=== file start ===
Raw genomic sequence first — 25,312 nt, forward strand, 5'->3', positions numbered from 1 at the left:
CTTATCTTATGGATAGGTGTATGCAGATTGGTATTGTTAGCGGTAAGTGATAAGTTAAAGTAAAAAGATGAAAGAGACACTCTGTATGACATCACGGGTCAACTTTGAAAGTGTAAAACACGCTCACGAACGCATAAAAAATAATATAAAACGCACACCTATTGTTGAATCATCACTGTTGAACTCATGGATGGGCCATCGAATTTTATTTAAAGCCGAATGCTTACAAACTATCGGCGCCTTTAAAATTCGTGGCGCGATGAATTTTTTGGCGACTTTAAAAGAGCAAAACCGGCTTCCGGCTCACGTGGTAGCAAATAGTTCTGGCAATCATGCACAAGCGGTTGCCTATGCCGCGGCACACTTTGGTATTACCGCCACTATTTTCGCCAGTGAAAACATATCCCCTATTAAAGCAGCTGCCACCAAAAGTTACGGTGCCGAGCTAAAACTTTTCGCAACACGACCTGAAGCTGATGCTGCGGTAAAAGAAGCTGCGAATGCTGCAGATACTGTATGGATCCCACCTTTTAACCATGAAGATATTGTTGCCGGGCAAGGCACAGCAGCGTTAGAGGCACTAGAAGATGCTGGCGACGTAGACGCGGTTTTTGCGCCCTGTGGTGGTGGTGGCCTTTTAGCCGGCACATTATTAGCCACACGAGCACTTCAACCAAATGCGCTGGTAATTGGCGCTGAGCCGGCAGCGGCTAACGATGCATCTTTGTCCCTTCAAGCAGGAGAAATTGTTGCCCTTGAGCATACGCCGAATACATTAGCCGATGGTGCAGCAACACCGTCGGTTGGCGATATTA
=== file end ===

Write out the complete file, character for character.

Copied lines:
Raw genomic sequence first — 25,312 nt, forward strand, 5'->3', positions numbered from 1 at the left:
CTTATCTTATGGATAGGTGTATGCAGATTGGTATTGTTAGCGGTAAGTGATAAGTTAAAGTAAAAAGATGAAAGAGACACTCTGTATGACATCACGGGTCAACTTTGAAAGTGTAAAACACGCTCACGAACGCATAAAAAATAATATAAAACGCACACCTATTGTTGAATCATCACTGTTGAACTCATGGATGGGCCATCGAATTTTATTTAAAGCCGAATGCTTACAAACTATCGGCGCCTTTAAAATTCGTGGCGCGATGAATTTTTTGGCGACTTTAAAAGAGCAAAACCGGCTTCCGGCTCACGTGGTAGCAAATAGTTCTGGCAATCATGCACAAGCGGTTGCCTATGCCGCGGCACACTTTGGTATTACCGCCACTATTTTCGCCAGTGAAAACATATCCCCTATTAAAGCAGCTGCCACCAAAAGTTACGGTGCCGAGCTAAAACTTTTCGCAACACGACCTGAAGCTGATGCTGCGGTAAAAGAAGCTGCGAATGCTGCAGATACTGTATGGATCCCACCTTTTAACCATGAAGATATTGTTGCCGGGCAAGGCACAGCAGCGTTAGAGGCACTAGAAGATGCTGGCGACGTAGACGCGGTTTTTGCGCCCTGTGGTGGTGGTGGCCTTTTAGCCGGCACATTATTAGCCACACGAGCACTTCAACCAAATGCGCTGGTAATTGGCGCTGAGCCGGCAGCGGCTAACGATGCATCTTTGTCCCTTCAAGCAGGAGAAATTGTTGCCCTTGAGCATACGCCGAATACATTAGCCGATGGTGCAGCAACACCGTCGGTTGGCGATATTA